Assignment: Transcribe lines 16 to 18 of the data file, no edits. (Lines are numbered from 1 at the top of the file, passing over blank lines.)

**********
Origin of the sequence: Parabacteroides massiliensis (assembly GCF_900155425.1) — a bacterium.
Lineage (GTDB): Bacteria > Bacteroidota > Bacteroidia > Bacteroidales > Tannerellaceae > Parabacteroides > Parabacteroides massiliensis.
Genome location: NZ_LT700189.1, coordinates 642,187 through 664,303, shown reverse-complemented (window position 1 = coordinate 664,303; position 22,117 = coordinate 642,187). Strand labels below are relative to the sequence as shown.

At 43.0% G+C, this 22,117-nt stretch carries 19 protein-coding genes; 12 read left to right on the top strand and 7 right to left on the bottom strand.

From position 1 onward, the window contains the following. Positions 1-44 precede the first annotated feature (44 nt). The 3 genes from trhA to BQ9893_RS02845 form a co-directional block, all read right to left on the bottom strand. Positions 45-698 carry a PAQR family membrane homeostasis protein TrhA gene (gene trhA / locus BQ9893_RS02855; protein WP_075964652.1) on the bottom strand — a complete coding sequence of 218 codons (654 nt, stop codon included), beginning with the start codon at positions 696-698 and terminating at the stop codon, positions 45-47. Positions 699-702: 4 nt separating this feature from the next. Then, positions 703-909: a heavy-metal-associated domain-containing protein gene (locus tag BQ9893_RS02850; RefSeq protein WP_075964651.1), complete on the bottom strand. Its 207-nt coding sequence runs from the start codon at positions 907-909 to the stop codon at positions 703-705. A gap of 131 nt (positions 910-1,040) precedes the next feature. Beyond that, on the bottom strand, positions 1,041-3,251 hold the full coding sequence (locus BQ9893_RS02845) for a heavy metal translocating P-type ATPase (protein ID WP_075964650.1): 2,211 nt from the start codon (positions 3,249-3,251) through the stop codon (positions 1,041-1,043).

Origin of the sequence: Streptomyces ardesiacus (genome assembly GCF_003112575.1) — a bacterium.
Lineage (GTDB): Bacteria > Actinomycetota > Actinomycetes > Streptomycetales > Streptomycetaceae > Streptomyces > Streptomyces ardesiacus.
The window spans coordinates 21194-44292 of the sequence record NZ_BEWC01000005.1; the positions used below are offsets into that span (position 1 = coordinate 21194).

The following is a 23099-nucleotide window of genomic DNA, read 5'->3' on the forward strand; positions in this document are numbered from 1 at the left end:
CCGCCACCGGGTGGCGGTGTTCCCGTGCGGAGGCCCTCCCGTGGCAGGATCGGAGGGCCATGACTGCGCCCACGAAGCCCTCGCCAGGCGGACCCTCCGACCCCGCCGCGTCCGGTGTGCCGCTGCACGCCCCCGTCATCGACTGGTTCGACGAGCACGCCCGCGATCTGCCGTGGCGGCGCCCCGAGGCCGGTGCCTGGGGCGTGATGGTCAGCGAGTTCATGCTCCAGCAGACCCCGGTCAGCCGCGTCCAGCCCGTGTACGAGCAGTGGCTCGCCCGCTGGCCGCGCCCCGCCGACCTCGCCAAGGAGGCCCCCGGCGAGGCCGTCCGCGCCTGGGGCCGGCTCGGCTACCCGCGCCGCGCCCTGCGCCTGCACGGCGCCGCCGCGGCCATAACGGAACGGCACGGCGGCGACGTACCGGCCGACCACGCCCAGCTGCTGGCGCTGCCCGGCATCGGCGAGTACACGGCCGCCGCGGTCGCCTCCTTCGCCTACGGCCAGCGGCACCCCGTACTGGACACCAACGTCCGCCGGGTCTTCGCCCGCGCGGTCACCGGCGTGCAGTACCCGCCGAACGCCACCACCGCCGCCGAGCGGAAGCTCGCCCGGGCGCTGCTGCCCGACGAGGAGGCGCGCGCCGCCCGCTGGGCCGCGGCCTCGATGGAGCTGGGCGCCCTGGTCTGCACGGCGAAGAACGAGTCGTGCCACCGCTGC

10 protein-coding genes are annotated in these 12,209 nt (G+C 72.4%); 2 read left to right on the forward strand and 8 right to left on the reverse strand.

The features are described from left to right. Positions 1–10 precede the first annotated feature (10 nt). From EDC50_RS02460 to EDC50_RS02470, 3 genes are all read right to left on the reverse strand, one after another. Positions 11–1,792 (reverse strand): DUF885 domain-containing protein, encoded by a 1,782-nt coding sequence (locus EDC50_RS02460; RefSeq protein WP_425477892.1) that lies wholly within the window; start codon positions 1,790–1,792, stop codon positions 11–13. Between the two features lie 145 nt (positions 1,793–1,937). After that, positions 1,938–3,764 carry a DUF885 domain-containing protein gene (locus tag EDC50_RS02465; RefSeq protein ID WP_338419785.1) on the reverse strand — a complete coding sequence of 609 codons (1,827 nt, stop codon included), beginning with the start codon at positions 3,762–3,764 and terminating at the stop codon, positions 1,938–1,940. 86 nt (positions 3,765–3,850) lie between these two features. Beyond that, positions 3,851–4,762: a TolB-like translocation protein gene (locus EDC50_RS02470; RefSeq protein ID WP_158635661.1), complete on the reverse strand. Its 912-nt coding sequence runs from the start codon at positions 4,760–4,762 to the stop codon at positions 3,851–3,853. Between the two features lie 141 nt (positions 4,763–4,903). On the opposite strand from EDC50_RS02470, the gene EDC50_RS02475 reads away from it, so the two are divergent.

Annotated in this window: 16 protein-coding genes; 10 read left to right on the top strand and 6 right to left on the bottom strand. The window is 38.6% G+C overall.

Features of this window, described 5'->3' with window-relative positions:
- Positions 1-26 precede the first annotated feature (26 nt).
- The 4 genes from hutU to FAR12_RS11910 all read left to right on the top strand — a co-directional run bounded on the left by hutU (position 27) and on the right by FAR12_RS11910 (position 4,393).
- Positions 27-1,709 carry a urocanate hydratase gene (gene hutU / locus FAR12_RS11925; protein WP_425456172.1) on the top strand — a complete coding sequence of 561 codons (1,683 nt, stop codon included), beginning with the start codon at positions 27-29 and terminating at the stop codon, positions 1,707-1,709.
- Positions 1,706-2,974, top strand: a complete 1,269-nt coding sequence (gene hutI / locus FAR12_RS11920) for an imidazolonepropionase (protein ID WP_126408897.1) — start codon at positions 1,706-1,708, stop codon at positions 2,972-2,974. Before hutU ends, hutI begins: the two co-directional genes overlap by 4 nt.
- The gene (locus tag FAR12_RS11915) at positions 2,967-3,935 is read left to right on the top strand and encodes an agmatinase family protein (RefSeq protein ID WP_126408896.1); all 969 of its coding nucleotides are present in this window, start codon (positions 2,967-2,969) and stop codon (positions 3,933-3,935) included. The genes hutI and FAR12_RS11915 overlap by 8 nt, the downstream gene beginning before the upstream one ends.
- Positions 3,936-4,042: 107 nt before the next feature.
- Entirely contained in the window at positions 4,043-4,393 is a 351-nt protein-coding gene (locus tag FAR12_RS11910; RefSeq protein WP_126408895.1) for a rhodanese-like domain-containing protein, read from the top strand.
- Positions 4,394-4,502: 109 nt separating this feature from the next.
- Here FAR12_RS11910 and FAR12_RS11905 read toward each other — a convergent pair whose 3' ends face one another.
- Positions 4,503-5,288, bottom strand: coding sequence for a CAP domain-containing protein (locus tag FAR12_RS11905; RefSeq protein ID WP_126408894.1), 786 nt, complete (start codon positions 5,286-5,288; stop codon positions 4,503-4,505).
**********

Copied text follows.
- The 4 genes from hutU to FAR12_RS11910 all read left to right on the top strand — a co-directional run bounded on the left by hutU (position 27) and on the right by FAR12_RS11910 (position 4,393).
- Positions 27-1,709 carry a urocanate hydratase gene (gene hutU / locus FAR12_RS11925; protein WP_425456172.1) on the top strand — a complete coding sequence of 561 codons (1,683 nt, stop codon included), beginning with the start codon at positions 27-29 and terminating at the stop codon, positions 1,707-1,709.
- Positions 1,706-2,974, top strand: a complete 1,269-nt coding sequence (gene hutI / locus FAR12_RS11920) for an imidazolonepropionase (protein ID WP_126408897.1) — start codon at positions 1,706-1,708, stop codon at positions 2,972-2,974. Before hutU ends, hutI begins: the two co-directional genes overlap by 4 nt.